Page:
5 takeaways from Auburn's A-Day spring game, starting with Bo Nix's performance
As much as fans may want to believe, not much stock can be gleaned from a spring game, but the glorified scrimmage was still a fun chance for approximately 35,000 fans to get their eyes on a new Auburn football team.
It was the first extended look at what the future may hold under Bryan Harsin and his coordinators. Team Auburn (first-team offense and defense) beat Team Tigers (second-team offense and defense) 17-3. These were the 5 biggest takeaways from Auburn’s 2021 A-Day:
1. Life under center for Bo Nix
Everyone knew the offense would look different under Harsin and Mike Bobo, but the point was made quite clear with Bo Nix making his first pass on a play-action from under center. The pass was completed to tight end Tyler Fromm for 15 yards. Both parts of that play would have been completely foreign a season ago with a quarterback not lined up in the shotgun and targeting a tight end.
Nix still took the large majority of snaps away from center, but there was a clear effort from him to work in Auburn’s tight ends. The QB still had his patented roll outs from the pocket, including a few misfires, but he did look a little more poised than in 2020, albeit against a second-team defense with minimal contact allowed.
The threat to run is still there as well. Nix nearly scored on a long scramble that was then ruled out of bounds, but Harsin and Bobo are still going to prominently feature Nix’s athleticism in the offense. Nix even lined up at wide receiver and nearly made a diving touchdown grab that was ultimately dropped, before tossing a 4-yard pass to Elijah Canion for a score. Nix finished 12-of-20 passes for 112 yards and a touchdown while also rushing for 29 yards.
— Auburn Football (@AuburnFootball) April 17, 2021
2. Can Dematrius Davis take Nix’s job?
For those keeping their fingers crossed that Dematrius Davis has what it takes to usurp Nix, he showed some flashes that he may live up to his 4-star billing.
Standing under center behind a behemoth line, his listed height of 5-10 looked generous, but he quickly showed his dual-threat capability, effectively evading defenders on several scrambles. His 42-yard pass to Malcolm Johnson Jr. was the longest pass of the afternoon and a pretty over-the-shoulder catch by Johnson in itself.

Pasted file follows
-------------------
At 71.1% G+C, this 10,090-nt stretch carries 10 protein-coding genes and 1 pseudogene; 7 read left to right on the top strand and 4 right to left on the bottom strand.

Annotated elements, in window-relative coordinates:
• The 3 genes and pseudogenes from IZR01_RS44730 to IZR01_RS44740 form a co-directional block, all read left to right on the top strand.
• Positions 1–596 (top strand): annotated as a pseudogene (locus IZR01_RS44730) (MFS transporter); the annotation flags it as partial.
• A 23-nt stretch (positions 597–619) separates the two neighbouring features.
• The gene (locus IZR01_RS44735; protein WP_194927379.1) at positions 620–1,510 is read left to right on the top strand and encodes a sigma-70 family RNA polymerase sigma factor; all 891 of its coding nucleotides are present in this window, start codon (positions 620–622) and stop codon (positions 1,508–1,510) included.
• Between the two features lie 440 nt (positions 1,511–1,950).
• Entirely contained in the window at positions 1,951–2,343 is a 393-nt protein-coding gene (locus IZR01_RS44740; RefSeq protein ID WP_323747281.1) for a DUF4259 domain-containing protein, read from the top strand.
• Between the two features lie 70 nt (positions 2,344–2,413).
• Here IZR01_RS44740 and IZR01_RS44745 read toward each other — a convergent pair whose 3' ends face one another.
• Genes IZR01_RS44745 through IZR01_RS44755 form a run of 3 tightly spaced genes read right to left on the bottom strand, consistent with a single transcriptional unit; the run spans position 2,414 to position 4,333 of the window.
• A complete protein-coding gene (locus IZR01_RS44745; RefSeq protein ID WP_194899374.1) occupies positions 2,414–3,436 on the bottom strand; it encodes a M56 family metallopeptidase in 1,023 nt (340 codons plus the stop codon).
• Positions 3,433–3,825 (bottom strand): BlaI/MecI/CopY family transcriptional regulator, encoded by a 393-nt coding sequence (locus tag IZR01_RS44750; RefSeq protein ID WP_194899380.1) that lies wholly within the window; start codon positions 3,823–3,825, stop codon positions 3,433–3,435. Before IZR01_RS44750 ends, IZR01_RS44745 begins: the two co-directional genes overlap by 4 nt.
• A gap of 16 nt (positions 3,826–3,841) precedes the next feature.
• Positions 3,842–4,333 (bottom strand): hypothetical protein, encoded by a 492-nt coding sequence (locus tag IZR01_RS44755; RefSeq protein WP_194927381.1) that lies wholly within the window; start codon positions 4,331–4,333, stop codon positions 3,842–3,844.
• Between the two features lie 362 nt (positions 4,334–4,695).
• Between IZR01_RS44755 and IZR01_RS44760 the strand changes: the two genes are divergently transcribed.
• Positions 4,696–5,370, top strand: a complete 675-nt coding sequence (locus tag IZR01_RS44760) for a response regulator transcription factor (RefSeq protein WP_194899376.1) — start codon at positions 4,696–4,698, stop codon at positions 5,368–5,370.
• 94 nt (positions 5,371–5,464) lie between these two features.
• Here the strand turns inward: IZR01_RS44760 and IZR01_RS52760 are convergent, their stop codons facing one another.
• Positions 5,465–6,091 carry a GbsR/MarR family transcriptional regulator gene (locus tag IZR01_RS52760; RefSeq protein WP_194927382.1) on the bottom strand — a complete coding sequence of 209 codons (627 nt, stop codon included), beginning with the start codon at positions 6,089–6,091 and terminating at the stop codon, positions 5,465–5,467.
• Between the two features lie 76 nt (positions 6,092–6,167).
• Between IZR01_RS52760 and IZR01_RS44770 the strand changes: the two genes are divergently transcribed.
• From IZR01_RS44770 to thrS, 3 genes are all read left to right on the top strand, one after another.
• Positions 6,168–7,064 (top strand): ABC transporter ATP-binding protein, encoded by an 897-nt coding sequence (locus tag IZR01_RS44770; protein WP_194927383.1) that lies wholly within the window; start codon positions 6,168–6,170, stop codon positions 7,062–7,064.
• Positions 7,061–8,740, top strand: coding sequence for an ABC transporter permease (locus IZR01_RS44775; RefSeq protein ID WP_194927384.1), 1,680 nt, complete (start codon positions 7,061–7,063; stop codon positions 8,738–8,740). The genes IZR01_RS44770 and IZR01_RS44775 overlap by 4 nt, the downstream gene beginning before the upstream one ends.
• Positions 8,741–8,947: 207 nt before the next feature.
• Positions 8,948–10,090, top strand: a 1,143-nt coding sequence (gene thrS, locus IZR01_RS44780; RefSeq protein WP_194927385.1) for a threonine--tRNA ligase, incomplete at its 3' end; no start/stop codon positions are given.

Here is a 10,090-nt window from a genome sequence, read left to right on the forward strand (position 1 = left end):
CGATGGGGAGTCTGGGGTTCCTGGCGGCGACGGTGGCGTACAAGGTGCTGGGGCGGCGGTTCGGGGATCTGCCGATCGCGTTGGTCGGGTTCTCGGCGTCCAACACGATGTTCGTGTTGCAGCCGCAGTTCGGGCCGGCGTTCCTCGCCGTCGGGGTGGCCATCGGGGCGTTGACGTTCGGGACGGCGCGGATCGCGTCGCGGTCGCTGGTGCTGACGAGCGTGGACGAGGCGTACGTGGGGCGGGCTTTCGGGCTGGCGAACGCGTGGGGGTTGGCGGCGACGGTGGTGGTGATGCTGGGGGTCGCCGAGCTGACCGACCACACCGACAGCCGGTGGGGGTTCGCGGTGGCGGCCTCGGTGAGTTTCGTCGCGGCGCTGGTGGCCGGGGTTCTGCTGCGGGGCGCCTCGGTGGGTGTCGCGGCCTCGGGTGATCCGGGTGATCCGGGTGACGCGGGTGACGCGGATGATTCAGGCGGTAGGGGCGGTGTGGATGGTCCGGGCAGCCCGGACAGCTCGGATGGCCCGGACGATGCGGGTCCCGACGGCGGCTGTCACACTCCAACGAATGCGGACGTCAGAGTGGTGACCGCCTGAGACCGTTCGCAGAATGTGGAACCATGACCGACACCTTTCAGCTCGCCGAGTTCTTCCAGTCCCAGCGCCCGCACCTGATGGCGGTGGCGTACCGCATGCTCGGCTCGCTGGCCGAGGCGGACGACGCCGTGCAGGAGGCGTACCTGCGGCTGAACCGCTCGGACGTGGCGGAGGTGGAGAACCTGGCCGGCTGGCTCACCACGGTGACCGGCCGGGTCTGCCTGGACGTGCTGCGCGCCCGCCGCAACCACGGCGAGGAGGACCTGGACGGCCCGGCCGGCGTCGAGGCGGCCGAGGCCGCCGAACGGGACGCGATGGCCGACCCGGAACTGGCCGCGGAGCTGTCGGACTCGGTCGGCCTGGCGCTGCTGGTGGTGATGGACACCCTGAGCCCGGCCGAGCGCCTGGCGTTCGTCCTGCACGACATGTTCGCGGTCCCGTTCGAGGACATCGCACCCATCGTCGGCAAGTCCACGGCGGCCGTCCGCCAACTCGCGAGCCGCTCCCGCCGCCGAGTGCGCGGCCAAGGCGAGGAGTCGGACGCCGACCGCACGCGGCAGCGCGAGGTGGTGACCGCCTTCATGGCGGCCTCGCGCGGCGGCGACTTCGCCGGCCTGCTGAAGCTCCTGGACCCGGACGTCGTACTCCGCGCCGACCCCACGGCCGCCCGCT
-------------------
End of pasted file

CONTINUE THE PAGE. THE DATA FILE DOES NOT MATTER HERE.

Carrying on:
Davis didn’t see time until the 3rd quarter, as Loy initially led the second-team offense. If the depth chart were to be determined off of play solely from Saturday, Davis definitely outplayed Loy for the right to be Nix’s backup.
3. Tank Bigsby … still good
In case there was any trepidation that Bigsby would be featured less in the new offense, fret not. Bigsby housed the opening kickoff for a touchdown (although everyone pretty much did, with none actually counting) and looked like his normal self bouncing off defenders on his carries.
Bigsby was named the offensive MVP after gaining 64 yards on 7 carries. The highlight: a 46-yard score when newly-minted defensive lineman J.J. Pegues was swallowed alive by the offensive line, allowing for Bigsby to break free.
House call! @tank_bigsby takes it 46 yards for the tuddy!
— Auburn Football (@AuburnFootball) April 17, 2021
While there is a definite cause for concern that Auburn only has 3 scholarship running backs, Shaun Shivers looked equally, if not more effective at times on the ground, and even returned a kickoff for a touchdown himself. The offense will still clearly run through the backfield.
4. Offensive line is still a work in progress
Perhaps Auburn’s biggest downfall in 2020 was a lack of a dependable offensive line. While they return every starter from last year, Auburn offensive line coach Will Friend will be busy this summer. The starting five, from left to right, for the first team’s opening series included Austin Troxell, Tashawn Manning, Nick Brahms, Keiondre Jones and Brodarious Hamm, with the caveat that Brandon Council and Alec Jackson didn’t play.
While there were still times that defenders got through to pressure Nix and flush him from the pocket, the line did a great job in the run game. They consistently opened holes in the interior for downhill runs from Shivers and Bigsby. Whatever combination is settled upon for the opening game will need to be much better in pass protection if Nix is to show any signs of improvement in Year 3.
5. … As are the wide receivers
Losing the top 3 receivers from a season ago is a glaring hole that needs to be fixed, and there didn’t appear to be an obvious stop-gap on the field Saturday. Canion led all players with 6 receptions for 51 yards and a score, which is good to see him build off his Citrus Bowl outing, but the Tigers still have numerous questions.
Malcolm Johnson Jr. may be the home-run threat, as he was targeted twice on deep throws — once by Nix and once by freshman Davis — although he only caught the latter. Bigsby was still a frequent target out of the backfield, and there will definitely by much more involvement from the tight ends this season, especially in Brandon Frazier can stay healthy.